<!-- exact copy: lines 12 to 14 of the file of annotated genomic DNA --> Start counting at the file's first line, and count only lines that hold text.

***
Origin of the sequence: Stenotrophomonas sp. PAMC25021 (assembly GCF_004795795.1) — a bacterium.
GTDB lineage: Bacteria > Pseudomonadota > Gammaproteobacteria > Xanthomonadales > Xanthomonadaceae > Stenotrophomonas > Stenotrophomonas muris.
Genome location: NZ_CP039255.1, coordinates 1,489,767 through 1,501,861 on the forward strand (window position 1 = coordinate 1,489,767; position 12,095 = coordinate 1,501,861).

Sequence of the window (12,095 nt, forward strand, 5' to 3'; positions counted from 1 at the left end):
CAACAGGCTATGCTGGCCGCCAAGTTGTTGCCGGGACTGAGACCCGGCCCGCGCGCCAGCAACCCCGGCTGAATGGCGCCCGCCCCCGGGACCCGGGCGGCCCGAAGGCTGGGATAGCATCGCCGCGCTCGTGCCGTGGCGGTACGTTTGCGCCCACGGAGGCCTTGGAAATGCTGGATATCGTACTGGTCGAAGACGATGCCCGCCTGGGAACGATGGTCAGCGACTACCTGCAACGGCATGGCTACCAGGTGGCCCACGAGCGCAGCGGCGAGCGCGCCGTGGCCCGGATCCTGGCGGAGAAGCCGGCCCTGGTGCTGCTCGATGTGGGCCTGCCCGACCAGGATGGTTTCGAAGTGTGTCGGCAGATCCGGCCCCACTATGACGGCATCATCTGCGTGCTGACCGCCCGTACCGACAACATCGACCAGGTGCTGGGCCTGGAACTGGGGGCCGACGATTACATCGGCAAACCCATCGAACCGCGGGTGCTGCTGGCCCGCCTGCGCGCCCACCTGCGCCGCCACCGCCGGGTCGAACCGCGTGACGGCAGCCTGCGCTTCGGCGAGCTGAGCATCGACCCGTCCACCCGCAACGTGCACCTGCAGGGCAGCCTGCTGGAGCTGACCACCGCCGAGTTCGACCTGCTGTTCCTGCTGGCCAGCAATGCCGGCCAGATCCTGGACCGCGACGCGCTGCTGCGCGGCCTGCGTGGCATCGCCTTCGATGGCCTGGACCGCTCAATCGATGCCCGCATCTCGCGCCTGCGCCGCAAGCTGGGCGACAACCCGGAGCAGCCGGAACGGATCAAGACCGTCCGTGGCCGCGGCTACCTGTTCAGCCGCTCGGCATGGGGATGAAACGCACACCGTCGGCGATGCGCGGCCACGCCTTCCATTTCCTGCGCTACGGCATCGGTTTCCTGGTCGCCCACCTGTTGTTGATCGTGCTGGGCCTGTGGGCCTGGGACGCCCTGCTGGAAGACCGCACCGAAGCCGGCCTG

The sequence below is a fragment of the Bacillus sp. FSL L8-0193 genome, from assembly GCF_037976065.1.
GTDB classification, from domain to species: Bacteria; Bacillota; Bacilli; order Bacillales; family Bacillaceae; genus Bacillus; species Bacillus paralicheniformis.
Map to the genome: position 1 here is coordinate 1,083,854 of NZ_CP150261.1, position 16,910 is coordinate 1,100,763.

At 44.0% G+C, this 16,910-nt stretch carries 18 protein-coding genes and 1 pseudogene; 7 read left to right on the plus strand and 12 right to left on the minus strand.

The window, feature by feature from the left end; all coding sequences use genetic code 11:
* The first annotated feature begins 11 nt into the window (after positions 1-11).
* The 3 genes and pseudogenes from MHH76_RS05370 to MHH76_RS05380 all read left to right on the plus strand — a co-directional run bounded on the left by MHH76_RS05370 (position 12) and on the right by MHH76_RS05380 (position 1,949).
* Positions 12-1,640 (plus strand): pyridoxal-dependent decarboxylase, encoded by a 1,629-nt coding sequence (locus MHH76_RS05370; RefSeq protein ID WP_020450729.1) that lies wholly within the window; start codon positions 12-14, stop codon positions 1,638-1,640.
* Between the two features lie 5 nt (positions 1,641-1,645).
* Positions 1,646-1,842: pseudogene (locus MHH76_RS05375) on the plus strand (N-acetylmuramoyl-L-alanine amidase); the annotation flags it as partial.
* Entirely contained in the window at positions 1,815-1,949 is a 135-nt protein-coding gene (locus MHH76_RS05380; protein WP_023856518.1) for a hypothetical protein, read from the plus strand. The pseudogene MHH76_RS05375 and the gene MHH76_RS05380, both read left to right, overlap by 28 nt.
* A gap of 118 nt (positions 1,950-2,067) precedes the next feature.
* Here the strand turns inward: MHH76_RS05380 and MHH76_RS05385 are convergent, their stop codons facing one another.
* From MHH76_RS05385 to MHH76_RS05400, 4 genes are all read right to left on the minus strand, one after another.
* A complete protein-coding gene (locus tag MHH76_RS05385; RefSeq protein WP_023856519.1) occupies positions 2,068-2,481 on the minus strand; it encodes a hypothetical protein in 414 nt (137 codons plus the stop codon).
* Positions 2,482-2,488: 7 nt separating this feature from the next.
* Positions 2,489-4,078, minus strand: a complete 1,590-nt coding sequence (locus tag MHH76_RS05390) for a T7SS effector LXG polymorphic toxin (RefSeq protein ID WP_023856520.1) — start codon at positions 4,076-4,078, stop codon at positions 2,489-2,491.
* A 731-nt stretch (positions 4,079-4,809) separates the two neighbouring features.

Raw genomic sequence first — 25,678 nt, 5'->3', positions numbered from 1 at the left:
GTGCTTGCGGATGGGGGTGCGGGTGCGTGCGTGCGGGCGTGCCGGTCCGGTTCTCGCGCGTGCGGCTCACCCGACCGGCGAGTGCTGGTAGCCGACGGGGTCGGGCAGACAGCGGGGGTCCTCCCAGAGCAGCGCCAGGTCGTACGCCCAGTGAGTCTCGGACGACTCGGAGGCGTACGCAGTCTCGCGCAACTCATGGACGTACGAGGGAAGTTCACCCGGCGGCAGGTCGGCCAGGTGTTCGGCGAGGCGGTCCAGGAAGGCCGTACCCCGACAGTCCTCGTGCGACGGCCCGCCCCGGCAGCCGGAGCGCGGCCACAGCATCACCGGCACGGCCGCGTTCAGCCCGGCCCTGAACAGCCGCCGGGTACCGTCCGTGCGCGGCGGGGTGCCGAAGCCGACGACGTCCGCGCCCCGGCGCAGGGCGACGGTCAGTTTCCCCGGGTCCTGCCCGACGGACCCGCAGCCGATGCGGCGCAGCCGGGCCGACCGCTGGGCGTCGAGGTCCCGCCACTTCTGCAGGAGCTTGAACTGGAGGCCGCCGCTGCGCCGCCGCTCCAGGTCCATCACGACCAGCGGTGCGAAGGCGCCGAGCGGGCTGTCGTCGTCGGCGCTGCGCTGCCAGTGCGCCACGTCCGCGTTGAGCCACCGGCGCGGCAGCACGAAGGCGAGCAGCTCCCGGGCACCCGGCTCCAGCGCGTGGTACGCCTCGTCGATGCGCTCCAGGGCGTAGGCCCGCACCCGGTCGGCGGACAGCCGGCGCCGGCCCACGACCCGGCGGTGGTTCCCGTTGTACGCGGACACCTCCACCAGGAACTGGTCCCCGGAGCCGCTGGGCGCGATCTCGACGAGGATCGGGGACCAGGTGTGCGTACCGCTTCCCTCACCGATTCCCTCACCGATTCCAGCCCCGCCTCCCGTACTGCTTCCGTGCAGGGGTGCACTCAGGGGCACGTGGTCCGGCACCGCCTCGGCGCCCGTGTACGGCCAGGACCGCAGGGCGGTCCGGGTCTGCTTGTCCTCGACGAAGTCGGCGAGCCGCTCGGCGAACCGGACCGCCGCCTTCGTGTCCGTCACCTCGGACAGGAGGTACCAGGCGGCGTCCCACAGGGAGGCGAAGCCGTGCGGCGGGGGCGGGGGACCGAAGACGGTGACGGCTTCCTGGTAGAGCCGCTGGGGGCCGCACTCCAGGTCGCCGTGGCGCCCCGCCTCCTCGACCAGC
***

* The 3 genes and pseudogenes from MHH76_RS05370 to MHH76_RS05380 all read left to right on the plus strand — a co-directional run bounded on the left by MHH76_RS05370 (position 12) and on the right by MHH76_RS05380 (position 1,949).
* Positions 12-1,640 (plus strand): pyridoxal-dependent decarboxylase, encoded by a 1,629-nt coding sequence (locus MHH76_RS05370; RefSeq protein ID WP_020450729.1) that lies wholly within the window; start codon positions 12-14, stop codon positions 1,638-1,640.
* Between the two features lie 5 nt (positions 1,641-1,645).